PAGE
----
The water is raised and lowered via a series of U tubes arranged side by side ascending up to the right. All of the right arms are longer than the left arms, so that the tops of adjacent arms are level, and perhaps the tubes could be called J tubes. A special valve attaches to the tops of these adjacent arms, and two manifolds attach above the valve. One manifold connects to all left (short) arms through the valve; another connects to the right (long) arms.
The valve comprises a hollow outer cylinder with end caps, a solid inner cylinder, and a shaft which extends through the end caps and the center of the inner cylinder. Turning the shaft turns the inner cylinder. Two holes are drilled parallel to the shaft through the upper cap, the cylinder, and the lower cap, and the U tubes and manifolds are attached at these holes. The inner cylinder occupies essentially all of the space between the end caps, so that except for the holes, the object is essentially solid. Seals are provided as necessary so that there is never any direct flow from one arm to the other.
When the shaft is given one half turn, the tube connecting the left arm to the left manifold is exchanged with the tube connecting the right arm of the next U tube to the right manifold. If one tube is full of rising water about to stop and start falling back down, and the other is full of air, this transfers the water from one U tube to the other.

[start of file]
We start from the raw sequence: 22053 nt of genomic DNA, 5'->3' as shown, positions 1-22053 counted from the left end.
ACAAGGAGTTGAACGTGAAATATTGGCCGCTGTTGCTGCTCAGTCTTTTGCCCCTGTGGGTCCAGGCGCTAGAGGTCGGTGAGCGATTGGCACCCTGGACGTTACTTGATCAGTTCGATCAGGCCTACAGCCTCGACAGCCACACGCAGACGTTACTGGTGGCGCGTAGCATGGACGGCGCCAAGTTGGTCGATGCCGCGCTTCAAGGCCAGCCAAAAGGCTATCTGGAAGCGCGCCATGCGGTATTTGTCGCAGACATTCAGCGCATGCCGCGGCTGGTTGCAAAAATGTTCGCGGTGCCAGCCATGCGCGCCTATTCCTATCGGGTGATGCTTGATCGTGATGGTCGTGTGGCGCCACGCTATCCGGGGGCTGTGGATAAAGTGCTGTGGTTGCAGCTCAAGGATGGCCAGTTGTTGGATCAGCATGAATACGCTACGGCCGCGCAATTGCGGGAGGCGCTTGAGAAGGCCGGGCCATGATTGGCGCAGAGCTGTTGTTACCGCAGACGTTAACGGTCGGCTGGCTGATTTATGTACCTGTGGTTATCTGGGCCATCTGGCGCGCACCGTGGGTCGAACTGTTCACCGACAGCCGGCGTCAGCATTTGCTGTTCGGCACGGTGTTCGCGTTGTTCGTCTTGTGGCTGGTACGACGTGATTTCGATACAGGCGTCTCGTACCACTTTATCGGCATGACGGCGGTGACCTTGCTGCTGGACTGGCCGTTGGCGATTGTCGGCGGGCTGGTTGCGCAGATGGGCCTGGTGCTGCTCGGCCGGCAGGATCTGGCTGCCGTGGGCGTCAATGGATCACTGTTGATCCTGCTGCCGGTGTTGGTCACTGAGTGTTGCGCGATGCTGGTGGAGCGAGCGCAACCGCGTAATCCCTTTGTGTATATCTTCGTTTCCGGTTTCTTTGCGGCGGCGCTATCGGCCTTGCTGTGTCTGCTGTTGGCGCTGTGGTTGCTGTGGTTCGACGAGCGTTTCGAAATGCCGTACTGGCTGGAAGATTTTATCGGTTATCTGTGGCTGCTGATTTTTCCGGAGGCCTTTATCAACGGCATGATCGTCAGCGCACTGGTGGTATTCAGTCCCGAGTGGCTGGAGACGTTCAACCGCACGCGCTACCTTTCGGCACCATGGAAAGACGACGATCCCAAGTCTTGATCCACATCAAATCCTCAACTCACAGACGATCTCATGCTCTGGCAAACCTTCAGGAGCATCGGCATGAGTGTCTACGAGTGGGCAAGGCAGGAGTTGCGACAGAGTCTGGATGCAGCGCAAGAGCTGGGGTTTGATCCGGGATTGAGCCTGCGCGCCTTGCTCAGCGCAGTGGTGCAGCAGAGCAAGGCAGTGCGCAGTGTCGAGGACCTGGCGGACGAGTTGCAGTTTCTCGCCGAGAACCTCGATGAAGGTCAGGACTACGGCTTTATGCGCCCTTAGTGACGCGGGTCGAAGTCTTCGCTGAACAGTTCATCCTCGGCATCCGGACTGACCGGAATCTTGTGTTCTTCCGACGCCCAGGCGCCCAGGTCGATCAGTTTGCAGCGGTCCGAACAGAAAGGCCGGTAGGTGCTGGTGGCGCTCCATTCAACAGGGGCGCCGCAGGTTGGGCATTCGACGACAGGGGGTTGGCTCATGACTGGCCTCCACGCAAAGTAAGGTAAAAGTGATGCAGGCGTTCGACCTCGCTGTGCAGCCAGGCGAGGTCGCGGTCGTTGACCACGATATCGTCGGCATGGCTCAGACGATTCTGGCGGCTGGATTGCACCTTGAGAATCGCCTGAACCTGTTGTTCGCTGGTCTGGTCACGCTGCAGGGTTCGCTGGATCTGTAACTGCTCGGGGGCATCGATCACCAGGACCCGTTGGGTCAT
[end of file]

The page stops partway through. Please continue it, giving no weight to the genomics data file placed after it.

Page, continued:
The Water starts in a reservoir above a gate valve at the top of the free arm of the uppermost or lowermost U tube. When the valve is suddenly opened, a slug of water descends into the air-filled U tube accelerated by gravity and and curve of the tube until it proceeds up the other arm. It is slowed by gravity and opposing air pressure. When the bottom end of the slug clears the curved section, the flap valve moves so that the slug will be directed into the next U tube when it changes direction. This happens for all of the U tubes simultaneously, and another slug of water enters the first U tube at the moment the other slugs move downward.